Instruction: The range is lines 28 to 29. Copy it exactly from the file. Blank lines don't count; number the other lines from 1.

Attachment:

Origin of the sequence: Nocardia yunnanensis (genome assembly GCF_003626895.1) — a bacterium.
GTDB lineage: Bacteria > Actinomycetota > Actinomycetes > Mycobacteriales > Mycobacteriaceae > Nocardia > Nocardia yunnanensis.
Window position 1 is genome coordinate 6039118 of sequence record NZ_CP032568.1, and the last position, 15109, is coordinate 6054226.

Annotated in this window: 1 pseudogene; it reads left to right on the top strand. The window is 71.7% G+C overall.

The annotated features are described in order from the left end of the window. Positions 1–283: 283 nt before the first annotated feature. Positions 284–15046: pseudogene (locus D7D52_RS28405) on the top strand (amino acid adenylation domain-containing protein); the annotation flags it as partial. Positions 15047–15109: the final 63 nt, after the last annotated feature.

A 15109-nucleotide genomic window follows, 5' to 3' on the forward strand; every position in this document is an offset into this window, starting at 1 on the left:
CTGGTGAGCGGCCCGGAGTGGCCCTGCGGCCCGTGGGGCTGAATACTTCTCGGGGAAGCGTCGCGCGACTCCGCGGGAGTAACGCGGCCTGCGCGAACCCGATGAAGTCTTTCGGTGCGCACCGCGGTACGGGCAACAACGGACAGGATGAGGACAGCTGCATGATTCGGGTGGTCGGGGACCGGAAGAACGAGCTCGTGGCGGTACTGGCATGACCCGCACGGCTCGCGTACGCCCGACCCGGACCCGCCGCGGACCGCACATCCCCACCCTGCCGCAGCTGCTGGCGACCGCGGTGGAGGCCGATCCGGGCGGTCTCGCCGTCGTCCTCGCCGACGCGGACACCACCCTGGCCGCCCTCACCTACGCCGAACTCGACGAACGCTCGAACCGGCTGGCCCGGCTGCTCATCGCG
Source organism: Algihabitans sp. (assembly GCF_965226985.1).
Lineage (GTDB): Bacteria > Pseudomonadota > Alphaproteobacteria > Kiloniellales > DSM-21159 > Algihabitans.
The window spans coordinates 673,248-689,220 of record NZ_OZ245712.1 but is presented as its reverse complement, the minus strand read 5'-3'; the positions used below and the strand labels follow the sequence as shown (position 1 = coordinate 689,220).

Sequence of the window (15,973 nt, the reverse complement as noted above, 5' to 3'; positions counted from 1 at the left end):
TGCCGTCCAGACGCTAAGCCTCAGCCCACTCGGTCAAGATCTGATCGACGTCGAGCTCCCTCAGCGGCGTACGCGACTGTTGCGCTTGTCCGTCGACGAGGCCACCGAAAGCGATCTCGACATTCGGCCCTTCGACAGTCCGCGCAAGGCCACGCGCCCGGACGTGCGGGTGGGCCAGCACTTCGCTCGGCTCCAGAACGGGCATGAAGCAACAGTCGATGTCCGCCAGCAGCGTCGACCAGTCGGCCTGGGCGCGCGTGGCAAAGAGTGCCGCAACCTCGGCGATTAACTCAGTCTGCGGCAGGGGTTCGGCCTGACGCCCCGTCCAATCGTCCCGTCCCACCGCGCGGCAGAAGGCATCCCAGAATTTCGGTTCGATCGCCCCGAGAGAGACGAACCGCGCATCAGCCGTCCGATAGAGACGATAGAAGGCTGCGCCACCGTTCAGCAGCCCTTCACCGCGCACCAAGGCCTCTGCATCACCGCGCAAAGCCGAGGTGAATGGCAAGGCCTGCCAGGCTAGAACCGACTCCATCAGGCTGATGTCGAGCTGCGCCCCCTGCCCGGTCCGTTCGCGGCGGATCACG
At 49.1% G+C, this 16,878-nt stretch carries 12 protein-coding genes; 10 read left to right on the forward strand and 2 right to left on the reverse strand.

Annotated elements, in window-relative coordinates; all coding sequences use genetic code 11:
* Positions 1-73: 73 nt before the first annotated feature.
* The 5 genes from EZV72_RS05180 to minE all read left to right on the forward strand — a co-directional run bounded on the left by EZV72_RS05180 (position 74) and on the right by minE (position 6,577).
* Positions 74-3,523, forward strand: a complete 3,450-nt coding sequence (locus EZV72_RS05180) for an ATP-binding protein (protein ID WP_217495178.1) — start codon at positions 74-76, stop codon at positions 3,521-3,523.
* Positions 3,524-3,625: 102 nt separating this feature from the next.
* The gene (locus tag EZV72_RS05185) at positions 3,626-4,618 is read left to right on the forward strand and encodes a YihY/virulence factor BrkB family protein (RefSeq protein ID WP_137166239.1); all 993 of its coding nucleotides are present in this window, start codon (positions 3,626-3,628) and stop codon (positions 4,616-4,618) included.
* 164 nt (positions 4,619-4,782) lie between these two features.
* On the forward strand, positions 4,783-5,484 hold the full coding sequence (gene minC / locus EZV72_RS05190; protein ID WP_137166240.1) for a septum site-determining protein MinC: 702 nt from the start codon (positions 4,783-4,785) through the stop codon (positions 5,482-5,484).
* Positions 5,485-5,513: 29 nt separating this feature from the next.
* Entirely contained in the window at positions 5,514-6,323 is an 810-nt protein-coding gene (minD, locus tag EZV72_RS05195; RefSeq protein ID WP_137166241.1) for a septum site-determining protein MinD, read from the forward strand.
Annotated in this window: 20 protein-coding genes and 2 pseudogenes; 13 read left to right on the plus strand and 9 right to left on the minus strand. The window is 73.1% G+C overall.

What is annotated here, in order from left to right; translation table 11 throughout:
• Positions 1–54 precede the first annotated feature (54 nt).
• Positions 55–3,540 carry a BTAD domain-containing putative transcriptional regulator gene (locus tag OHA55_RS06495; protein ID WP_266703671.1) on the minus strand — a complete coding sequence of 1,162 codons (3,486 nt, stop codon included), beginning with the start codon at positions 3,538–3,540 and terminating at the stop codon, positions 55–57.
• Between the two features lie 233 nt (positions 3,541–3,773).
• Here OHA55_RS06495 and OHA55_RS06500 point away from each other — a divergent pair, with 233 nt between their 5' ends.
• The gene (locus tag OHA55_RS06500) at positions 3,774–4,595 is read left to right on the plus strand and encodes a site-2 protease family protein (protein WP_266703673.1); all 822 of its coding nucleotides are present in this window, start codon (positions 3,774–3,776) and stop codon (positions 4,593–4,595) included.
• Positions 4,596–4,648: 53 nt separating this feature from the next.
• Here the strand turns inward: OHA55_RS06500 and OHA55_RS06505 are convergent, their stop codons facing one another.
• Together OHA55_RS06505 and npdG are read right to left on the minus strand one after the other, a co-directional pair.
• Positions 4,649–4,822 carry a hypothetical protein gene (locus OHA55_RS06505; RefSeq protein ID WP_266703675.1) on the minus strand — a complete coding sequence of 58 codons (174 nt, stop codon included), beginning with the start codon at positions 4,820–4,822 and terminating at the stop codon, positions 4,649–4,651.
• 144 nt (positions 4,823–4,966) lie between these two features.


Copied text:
• Between the two features lie 233 nt (positions 3,541–3,773).
• Here OHA55_RS06495 and OHA55_RS06500 point away from each other — a divergent pair, with 233 nt between their 5' ends.